Through the MGH Asylum Clinic, physician-volunteers from Mass General support asylum seekers by providing medical evidence of past trauma.
Genetic insights into rare diseases and new models of collaborative research that involve patients, clinicians, scientists and members of industry could produce much-needed new treatments.
Mass General researcher Caroline Mitchell, MD, PhD, is studying how microbial changes in the female reproductive tract can lead to health complications across the lifecycle of women.
A recent study helps to confirm the theory that Tourette syndrome results from a complex series of genetic changes rather than a single mutated gene.
Mass General researchers hope to create new treatments for shigellosis, a potentially fatal digestive disorder, by factoring in genetic changes that occur in Shigella bacteria in the human digestive system.
Motivated by the challenges she faced in establishing her career as a female mechanical engineer in the 1950s and 1960s, Brit d’Arbeloff continues to be a positive force for gender equality in the sciences.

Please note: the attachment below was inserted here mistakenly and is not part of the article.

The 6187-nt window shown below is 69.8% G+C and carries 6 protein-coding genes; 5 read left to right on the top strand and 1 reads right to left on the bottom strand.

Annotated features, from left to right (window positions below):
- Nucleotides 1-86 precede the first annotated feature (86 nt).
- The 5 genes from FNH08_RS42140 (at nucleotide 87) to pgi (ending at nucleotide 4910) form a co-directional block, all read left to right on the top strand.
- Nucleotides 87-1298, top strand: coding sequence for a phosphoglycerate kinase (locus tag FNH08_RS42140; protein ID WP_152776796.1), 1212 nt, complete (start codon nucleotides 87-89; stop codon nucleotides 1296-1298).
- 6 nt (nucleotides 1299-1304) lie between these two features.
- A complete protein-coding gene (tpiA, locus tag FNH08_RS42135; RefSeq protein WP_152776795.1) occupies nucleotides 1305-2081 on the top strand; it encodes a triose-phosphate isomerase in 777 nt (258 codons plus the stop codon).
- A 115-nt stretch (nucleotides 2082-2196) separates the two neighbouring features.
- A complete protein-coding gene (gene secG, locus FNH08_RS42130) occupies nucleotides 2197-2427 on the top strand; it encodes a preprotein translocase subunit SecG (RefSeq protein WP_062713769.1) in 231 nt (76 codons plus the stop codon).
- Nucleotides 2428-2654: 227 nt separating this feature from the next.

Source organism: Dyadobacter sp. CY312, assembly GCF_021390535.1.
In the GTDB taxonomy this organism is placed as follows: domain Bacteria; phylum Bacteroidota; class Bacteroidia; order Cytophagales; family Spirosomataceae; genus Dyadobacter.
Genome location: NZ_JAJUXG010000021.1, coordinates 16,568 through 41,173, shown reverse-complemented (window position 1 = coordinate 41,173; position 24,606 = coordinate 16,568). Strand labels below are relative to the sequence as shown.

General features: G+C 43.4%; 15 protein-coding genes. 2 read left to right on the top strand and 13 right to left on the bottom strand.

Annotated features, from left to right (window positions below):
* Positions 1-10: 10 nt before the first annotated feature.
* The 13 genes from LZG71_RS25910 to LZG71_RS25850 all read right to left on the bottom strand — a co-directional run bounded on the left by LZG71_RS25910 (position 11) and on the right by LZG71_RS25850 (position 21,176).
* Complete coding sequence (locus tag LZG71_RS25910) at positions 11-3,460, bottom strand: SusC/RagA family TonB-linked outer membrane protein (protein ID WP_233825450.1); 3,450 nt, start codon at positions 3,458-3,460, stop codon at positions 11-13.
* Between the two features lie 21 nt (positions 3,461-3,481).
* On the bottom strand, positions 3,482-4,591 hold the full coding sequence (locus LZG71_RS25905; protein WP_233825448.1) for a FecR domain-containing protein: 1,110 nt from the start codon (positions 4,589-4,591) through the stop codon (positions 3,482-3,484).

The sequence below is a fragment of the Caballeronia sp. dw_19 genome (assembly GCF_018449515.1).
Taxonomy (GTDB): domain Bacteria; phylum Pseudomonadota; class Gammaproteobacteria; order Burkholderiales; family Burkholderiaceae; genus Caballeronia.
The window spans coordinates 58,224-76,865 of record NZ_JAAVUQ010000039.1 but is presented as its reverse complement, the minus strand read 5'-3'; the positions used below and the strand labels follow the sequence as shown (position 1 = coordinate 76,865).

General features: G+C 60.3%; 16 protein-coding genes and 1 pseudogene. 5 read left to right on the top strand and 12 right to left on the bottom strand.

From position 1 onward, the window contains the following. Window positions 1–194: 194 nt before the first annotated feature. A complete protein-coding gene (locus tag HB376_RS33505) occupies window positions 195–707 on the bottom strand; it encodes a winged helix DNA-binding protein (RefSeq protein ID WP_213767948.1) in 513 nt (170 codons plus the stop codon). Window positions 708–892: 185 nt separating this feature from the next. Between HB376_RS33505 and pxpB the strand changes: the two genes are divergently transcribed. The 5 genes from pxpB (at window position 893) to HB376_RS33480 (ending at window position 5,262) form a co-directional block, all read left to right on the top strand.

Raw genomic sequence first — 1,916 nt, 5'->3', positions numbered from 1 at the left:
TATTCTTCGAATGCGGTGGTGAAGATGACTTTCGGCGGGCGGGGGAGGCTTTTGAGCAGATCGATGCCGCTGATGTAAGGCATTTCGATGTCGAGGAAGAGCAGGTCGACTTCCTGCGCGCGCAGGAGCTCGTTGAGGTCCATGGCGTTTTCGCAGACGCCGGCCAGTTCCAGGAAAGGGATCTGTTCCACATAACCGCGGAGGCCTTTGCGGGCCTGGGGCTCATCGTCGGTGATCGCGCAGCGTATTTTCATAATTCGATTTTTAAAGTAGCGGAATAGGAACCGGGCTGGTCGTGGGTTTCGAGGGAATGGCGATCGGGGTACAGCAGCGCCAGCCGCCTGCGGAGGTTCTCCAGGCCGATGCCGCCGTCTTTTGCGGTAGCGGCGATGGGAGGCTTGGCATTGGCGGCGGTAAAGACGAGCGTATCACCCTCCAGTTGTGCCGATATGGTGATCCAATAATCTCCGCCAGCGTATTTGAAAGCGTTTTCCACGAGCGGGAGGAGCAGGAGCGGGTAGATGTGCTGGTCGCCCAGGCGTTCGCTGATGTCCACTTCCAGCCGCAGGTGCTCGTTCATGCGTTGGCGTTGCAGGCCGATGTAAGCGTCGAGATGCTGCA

A Mass General researcher is working to learn more about the traumatic brain injuries suffered by women in abusive relationships.
Mass General researchers find that a healthy lifestyle can reduce the chances of a heart attack, even among those at high genetic risk for one.
Mass General researchers have developed tests designed to measure early indications of Alzheimer’s disease based on an individual’s ability to recognize, remember and distinguish among odors.
Opiate overdoses can have devastating consequences if they are not stopped in time. But help could be on the way thanks to an innovative new concept that emerged from a Mass General opioid hackathon event.